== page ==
News tagged with impulsivity

Related topics: personality traits

Study: Half of jailed NYC youths have brain injury (Update)

About half of all 16- to 18-year-olds coming into New York City's jails say they had a traumatic brain injury before being incarcerated, most caused by assaults, according to a new study that's the latest in a growing body ...

9 hours ago
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Impulsive personality linked to food addiction

The same kinds of impulsive behavior that lead some people to abuse alcohol and other drugs may also be an important contributor to an unhealthy relationship with food, according to new research from the University of Georgia.

Jan 24, 2014
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Impulsivity

Impulsivity (or impulsiveness) is a personality trait characterized by the inclination of an individual to initiate behavior without adequate forethought as to the consequences of their actions, acting on the spur of the moment. Eysenck and Eysenck related impulsivity to risk-taking, lack of planning, and making up one's mind quickly. Impulsivity has been shown to be a major component of various neuropsychiatric disorders such as ADHD, substance abuse disorders and bipolar disorder. Impulsivity has been shown to have a genetic component and may be inheritable. Abnormal patterns of impulsivity may also be an acquired trait as a result of various neurodegenerative diseases, traumatic brain injury (TBI), hypoxic ischemic encephalopathy, intrauterine hypoxia, bacterial or viral infections or neurotoxicity as a result of chemical exposure. The orbitofrontal cortex and right inferior frontal gyrus have been shown to play a part in impulse control.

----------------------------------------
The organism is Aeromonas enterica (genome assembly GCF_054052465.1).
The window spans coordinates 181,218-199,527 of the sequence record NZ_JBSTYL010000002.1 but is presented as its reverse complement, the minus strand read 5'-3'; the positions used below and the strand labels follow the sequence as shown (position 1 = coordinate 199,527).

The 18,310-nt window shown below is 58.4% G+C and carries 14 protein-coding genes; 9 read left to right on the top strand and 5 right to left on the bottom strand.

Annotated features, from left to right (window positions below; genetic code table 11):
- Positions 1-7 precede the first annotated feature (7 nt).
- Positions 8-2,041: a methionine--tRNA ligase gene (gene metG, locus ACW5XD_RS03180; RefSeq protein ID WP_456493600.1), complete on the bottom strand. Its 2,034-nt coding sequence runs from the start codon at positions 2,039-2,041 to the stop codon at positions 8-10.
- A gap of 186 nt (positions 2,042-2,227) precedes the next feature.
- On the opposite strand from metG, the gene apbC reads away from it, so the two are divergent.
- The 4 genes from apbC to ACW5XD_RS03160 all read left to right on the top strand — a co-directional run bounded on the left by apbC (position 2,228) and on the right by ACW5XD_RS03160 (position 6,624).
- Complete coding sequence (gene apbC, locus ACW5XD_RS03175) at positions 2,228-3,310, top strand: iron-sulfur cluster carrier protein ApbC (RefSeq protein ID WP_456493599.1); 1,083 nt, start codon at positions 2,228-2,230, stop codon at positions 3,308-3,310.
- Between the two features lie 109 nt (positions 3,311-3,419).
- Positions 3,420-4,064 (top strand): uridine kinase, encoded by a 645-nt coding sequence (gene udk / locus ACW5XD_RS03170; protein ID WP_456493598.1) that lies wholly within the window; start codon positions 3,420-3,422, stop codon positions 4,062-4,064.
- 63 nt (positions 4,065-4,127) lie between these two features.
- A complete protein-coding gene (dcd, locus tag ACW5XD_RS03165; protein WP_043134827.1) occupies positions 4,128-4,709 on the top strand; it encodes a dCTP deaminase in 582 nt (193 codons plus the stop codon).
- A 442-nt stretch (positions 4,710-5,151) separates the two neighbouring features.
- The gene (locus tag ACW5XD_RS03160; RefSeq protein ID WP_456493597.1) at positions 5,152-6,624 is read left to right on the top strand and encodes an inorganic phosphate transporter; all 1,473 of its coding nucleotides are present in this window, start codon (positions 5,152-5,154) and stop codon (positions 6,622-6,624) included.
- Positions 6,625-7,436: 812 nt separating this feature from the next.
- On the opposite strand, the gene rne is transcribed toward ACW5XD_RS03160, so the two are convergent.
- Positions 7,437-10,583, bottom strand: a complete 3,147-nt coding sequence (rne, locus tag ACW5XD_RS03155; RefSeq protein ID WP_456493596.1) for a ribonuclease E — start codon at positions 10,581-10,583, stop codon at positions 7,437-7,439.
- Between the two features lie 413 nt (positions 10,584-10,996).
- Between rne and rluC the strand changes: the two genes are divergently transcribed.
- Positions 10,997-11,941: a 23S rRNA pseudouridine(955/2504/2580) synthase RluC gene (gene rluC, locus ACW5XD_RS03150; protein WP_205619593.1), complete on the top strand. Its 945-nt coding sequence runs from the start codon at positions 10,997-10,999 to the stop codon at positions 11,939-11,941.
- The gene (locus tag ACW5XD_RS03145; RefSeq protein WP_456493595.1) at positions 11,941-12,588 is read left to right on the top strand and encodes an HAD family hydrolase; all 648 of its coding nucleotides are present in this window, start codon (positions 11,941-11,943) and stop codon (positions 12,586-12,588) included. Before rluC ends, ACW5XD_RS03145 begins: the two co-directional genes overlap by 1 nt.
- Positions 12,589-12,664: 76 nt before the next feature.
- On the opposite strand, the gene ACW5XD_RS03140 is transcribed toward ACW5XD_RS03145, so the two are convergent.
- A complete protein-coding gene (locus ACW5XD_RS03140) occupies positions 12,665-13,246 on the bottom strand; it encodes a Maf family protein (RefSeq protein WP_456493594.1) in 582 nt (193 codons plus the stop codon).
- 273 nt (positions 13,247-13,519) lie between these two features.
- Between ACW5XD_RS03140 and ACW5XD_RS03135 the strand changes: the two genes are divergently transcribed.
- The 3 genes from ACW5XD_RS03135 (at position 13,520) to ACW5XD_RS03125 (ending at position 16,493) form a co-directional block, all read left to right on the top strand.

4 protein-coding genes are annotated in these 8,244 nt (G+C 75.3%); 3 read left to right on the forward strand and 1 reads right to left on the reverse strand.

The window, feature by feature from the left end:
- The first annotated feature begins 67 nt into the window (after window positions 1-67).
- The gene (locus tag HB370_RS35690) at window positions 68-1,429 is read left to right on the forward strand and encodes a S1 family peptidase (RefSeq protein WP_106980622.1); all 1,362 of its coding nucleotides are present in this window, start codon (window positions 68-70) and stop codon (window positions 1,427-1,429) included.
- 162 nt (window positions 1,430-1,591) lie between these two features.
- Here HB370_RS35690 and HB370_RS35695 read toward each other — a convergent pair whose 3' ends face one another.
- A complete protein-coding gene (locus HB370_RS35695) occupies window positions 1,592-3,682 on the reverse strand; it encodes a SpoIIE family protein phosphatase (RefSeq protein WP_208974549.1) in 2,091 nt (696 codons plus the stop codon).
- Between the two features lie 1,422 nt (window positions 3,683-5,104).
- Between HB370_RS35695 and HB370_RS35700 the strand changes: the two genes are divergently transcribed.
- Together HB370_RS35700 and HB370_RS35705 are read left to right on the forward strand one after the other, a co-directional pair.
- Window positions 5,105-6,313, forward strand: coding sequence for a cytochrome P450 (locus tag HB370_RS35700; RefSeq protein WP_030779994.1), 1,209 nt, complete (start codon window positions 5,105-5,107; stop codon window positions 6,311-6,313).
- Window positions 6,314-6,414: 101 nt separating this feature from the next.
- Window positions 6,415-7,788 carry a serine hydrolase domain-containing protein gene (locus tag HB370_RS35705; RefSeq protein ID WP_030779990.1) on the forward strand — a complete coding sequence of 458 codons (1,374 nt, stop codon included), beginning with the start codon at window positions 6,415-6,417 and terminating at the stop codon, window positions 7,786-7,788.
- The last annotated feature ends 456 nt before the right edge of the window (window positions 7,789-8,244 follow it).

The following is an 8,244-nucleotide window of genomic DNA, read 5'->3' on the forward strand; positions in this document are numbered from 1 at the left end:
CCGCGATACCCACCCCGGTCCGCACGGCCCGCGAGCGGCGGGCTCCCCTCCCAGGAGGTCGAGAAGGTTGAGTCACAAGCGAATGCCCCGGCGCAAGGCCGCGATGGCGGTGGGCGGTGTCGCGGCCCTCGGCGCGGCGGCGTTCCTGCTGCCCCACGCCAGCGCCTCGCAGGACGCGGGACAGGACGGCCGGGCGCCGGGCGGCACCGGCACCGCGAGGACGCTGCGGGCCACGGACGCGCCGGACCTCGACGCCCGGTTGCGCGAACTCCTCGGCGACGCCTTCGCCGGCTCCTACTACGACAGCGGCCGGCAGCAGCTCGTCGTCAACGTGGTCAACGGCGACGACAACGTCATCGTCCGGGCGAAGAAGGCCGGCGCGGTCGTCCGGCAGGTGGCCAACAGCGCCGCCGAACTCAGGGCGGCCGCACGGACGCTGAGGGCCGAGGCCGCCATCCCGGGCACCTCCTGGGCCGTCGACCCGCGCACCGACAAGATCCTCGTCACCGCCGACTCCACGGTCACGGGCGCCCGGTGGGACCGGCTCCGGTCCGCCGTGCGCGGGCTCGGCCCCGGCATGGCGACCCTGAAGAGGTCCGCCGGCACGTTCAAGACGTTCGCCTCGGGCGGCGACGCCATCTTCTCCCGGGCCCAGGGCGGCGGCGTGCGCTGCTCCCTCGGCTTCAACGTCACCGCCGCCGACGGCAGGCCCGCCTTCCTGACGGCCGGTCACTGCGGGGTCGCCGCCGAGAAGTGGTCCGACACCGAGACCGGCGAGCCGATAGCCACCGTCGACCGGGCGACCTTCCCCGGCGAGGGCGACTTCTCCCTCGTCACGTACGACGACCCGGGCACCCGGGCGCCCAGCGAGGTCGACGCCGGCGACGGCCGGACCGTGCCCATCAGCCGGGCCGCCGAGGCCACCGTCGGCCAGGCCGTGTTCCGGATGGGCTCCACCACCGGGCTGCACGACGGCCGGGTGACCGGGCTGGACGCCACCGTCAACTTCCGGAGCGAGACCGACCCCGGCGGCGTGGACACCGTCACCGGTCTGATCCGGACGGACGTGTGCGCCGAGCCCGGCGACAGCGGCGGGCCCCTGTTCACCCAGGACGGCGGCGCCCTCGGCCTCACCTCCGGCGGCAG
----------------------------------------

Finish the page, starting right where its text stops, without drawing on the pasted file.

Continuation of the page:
As a personality trait, impulsivity is part of normal behavior as it contributes to adaptive functioning. To do something and not be aware, especially for young children, is relatively common. Recent psychological research has suggested that there are various facets of impulsivity. Some researchers have proposed a 3-factor model according to impulsivity; attentional ("getting easily bored"), motor ("going into action") and cognitive ("inability to plan") factors. Recent theories have suggested five separate aspects of impulsivity:

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